Wednesday, December 14, 2011

The Last Day of Class

This week my Marriage and Family class ended.  Working as a principal normally takes away my time to teach, so it was a joy to work with my twenty juniors and seniors this semester.  But, I felt a little like Jesus in John 16 when He said He had so much more to tell his disciples, but they weren't ready and He knew His time was short with them.  I had so much more to say!

So, I was down to one class to try to give them everything important about marriage and family, summarizing what we studied and covering what I left out.  Here is the handout I gave them:
(I did not know it was going to look like a face as I drew can make the bottom line smile or sad, or turn it into a mustache so it looks like me.)

Let me explain, although I can only take a stab at the thirty minute talk and what the students knew from the semester.  I believe that the key elements for a positive marriage and family are here.

1. The triangle.  God is at the top.  The closer you and your spouse get to God, the closer you get to each other.  Restoring intimacy in marriage that was lost in the fall is a major goal for a couple.  Emotional, mental, spiritual, and physical intimacy grows as God is included and both get closer to Him.

2.  The left circle.  Marriage.  Number one to make a marriage good is to know "It is not about you."  While each person in a great marriage enjoys many benefits and joys, what makes it work is each person's commitment to serve the other.  As long as we focus on our job (love or submit/respect) and not on what we get, marriage is a lot more likely to be a great one.  Marriage is one of the best ways to mature because we have to learn "it is not about us" for it to work.  Giving up self, just what Jesus did, makes marriage work.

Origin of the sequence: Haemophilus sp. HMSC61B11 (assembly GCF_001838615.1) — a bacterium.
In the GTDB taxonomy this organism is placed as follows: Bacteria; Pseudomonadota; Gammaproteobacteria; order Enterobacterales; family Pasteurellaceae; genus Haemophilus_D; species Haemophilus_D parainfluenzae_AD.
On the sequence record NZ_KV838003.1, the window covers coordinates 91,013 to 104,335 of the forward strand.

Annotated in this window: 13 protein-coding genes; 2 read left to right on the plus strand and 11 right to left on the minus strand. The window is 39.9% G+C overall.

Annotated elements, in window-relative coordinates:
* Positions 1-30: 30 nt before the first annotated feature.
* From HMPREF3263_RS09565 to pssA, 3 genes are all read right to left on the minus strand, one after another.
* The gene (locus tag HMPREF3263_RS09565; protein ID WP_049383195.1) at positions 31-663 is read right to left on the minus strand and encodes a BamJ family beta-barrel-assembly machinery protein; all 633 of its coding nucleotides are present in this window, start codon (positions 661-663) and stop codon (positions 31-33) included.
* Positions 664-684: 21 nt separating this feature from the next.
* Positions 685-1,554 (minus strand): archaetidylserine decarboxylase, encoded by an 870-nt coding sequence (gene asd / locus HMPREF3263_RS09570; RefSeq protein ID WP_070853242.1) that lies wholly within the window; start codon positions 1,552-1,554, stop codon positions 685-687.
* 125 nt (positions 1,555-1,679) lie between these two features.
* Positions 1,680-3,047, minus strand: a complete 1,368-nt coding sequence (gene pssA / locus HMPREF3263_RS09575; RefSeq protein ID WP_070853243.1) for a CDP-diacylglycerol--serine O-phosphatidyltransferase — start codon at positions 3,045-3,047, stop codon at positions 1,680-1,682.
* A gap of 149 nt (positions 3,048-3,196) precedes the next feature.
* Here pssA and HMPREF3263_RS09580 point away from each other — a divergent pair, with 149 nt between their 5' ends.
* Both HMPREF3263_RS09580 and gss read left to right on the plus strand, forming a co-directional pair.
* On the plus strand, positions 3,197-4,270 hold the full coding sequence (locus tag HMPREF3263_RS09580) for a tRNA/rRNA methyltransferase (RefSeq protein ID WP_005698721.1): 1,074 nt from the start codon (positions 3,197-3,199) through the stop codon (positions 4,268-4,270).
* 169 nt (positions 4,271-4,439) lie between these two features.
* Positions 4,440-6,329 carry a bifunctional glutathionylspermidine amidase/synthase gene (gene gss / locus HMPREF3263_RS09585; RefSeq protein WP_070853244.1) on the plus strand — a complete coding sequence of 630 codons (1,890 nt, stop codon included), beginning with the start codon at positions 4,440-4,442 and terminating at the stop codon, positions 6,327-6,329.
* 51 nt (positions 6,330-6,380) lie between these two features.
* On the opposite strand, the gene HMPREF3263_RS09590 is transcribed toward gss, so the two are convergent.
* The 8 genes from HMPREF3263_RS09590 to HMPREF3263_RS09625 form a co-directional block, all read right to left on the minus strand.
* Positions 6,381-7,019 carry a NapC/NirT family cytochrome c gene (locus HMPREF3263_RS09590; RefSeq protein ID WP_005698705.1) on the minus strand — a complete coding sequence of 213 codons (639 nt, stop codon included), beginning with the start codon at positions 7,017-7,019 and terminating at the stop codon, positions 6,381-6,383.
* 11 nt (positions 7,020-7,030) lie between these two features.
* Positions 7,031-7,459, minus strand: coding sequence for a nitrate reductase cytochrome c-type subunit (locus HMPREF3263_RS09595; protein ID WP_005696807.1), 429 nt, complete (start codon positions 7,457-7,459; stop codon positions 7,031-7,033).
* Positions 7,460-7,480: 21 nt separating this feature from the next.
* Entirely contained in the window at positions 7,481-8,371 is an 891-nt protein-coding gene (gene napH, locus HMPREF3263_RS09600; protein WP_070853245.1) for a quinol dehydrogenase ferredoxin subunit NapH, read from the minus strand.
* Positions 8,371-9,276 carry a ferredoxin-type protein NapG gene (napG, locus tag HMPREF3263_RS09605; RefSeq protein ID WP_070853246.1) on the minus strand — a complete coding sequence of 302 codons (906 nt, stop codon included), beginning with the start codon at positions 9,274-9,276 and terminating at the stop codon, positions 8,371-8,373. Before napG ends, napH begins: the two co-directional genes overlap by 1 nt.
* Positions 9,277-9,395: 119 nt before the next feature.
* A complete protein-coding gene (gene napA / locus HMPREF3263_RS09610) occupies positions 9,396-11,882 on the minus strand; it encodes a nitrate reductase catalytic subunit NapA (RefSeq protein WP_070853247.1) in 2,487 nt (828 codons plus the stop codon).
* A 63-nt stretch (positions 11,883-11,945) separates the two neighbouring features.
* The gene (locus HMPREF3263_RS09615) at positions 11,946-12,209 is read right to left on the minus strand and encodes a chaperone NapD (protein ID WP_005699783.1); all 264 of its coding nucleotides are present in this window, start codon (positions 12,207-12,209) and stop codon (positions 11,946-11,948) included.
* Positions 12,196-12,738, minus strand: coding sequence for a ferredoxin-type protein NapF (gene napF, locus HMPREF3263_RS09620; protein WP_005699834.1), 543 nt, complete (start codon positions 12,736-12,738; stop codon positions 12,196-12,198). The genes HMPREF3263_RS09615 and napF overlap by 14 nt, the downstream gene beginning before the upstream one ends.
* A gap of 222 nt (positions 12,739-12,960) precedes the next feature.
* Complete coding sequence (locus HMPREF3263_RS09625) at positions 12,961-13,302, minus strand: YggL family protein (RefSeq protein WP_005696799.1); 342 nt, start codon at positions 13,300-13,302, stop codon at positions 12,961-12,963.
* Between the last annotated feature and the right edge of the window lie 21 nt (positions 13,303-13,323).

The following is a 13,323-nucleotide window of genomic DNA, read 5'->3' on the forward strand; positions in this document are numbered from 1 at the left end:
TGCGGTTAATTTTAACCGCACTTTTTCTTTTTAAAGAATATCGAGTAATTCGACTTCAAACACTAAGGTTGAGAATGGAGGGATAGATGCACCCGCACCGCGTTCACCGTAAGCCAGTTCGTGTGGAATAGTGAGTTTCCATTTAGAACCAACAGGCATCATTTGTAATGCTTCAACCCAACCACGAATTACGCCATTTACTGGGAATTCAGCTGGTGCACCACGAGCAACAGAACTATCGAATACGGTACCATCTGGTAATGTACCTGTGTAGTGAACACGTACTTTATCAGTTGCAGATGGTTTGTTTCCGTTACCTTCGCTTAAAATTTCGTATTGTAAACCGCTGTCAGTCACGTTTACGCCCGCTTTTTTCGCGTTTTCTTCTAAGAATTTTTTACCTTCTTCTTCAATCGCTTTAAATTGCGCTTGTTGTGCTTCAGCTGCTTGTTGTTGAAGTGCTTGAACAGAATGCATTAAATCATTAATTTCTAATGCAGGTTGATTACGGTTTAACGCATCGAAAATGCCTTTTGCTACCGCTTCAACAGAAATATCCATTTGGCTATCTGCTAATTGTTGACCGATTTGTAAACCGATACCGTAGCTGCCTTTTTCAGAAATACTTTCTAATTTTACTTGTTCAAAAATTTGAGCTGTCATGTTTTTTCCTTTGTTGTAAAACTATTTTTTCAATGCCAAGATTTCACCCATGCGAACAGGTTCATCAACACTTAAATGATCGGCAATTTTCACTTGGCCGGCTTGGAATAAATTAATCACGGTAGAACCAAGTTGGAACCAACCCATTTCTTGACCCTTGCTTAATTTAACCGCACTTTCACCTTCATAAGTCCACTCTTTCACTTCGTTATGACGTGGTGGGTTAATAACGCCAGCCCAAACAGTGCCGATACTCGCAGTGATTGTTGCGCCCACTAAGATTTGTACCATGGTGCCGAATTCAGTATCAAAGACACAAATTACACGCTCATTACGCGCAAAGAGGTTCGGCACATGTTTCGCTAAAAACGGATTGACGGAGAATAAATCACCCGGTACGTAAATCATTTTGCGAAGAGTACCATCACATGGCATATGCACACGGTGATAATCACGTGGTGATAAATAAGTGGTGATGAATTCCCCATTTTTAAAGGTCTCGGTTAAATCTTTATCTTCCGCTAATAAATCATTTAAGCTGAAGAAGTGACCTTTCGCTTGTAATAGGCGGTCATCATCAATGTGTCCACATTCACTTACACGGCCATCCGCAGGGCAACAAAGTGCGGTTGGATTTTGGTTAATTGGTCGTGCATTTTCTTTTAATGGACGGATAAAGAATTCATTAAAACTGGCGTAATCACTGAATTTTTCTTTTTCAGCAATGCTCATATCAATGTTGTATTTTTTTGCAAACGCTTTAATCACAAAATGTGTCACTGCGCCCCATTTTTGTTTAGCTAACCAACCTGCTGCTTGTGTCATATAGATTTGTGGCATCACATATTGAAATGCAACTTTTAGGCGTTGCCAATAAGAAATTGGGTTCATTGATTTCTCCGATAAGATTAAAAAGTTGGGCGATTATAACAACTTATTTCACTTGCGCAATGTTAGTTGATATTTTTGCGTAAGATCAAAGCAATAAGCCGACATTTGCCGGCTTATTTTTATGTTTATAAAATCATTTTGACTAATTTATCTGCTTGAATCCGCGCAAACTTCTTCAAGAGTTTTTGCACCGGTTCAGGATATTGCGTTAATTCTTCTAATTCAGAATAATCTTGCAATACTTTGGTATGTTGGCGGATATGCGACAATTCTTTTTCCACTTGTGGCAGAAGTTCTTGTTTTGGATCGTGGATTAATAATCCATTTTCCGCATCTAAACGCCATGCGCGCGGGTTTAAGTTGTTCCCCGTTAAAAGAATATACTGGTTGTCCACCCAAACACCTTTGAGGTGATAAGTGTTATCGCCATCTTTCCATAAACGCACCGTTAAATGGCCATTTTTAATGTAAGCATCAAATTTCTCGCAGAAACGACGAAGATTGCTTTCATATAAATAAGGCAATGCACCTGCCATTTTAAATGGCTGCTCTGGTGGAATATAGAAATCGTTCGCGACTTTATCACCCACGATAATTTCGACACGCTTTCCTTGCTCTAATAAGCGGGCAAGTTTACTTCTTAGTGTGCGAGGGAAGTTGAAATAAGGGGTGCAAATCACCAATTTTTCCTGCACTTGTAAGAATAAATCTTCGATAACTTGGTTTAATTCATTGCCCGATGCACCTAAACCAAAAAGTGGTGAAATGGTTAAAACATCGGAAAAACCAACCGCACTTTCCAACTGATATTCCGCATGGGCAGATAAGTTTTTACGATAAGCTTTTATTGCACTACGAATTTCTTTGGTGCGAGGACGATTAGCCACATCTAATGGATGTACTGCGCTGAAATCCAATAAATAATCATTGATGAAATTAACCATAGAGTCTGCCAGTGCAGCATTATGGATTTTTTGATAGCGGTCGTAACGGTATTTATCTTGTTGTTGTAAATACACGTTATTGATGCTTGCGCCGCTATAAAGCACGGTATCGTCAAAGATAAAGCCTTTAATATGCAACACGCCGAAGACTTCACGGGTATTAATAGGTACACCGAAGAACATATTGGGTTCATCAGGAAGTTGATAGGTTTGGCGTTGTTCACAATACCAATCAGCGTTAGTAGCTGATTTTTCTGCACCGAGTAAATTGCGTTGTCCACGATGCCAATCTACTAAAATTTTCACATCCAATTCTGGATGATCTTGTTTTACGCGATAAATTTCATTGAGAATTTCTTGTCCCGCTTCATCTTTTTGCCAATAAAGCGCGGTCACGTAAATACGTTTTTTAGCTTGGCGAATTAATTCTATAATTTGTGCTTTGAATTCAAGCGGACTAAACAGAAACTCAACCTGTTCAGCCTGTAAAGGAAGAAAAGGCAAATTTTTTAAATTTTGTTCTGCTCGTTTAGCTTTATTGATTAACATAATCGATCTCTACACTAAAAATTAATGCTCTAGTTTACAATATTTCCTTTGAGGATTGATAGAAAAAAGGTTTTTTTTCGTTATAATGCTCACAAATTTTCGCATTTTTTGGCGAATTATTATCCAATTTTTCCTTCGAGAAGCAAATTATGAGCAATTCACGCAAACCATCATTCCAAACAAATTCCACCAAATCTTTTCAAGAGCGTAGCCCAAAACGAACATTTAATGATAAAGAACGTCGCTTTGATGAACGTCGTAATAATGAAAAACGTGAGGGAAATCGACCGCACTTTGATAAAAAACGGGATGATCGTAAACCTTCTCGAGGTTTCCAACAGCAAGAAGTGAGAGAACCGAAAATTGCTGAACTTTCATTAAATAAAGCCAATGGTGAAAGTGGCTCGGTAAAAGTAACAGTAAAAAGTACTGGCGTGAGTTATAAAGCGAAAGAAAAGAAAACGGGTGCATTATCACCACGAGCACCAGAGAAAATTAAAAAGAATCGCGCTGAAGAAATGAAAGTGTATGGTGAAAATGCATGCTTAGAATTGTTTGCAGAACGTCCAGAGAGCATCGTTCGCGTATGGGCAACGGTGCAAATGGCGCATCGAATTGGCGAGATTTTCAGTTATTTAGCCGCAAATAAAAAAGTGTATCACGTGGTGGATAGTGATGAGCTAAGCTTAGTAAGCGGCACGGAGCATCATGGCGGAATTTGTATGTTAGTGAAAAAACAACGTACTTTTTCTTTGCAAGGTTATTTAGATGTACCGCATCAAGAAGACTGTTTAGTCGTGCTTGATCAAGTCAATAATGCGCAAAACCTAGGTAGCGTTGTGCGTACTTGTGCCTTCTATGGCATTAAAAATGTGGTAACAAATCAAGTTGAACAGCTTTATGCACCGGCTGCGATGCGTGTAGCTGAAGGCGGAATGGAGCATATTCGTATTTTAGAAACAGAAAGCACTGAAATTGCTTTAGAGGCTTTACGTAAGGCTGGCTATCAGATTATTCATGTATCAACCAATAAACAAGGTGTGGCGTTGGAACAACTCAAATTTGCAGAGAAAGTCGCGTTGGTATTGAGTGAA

3. The right circle. Children.  Number one is to "Be there."  Parents cannot abdicate their responsibility or give it away to schools, babysitters, or churches.  Only a present parent can model, teach, and answer questions (a la Deuteronomy 6). Being there allows a parent to "bring them up" in God's discipline and instruction.  Children don't need you there 24/7 or smothering, but they need to know that you are on their side, always watchful and ready to be their parent. Even if you can't be there physically, let them know you are there for them and on their side.

4. Above the line.  Unconditional love.  In all relationships, commit to the other person's best, no matter what they do. Love that is unearned, that does not require performance, that never waivers in spite of the actions of the other is God's type of love for us.  It is there, even when discipline is needed and even when the prodigal leaves.  It waits and welcomes back.  It is about the other person. Know them and love them so they know they are loved.

5. Below the line.  No regrets.  This doesn't mean perfect relationships, but it means reconciling when things aren't right.  Asking for forgiveness and giving forgiveness.  Keeping accounts short.  What will you regret in twenty or thirty years?  Do what you have to do now, right now, to fix it.  You never know what is going to happen in life, so by God's help, live with no regrets.

That's it.  Creating a marriage and family where bravehearts can thrive, where love is free and life is lived well.

Oh, and one more.  Pray.  In class we prayed every day for our families to be protected.  Good families are under attack.  And we prayed for their future spouses.  They are alive now and need their prayers.  And, pray for those God calls to singleness, it is gift and a high calling.

May God help my class as they move into their futures.  May God heal what is broken and protect what is sound.  And, may God give you joy in your marriage and family.


  1. I am more than glad you took on the very extra responsibility of teaching this class. They real real truth from a real man, husband and father. Proud to know you, Joe. GBA

  2. Mr. Neff,

    Thank you. Thank you for this post, and for the example you have been and continue to be.